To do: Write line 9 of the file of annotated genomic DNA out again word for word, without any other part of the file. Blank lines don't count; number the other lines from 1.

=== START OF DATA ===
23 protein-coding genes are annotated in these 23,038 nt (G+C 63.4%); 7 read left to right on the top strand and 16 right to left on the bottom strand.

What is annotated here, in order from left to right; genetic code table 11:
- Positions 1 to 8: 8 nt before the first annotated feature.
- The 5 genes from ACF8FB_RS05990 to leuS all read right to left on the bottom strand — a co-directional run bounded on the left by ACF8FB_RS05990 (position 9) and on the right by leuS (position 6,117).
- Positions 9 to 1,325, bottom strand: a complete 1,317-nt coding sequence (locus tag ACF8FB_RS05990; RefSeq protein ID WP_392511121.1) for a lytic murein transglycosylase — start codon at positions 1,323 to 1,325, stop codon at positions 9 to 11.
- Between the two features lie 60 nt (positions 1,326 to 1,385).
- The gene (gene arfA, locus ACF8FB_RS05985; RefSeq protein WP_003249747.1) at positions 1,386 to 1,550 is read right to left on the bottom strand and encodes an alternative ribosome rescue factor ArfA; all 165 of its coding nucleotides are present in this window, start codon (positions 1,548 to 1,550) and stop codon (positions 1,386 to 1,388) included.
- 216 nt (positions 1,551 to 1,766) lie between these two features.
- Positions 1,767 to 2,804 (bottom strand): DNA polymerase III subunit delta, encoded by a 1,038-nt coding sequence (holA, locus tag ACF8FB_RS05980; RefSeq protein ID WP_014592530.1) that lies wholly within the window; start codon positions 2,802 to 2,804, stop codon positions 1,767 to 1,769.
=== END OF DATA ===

- Positions 1,767 to 2,804 (bottom strand): DNA polymerase III subunit delta, encoded by a 1,038-nt coding sequence (holA, locus tag ACF8FB_RS05980; RefSeq protein ID WP_014592530.1) that lies wholly within the window; start codon positions 2,802 to 2,804, stop codon positions 1,767 to 1,769.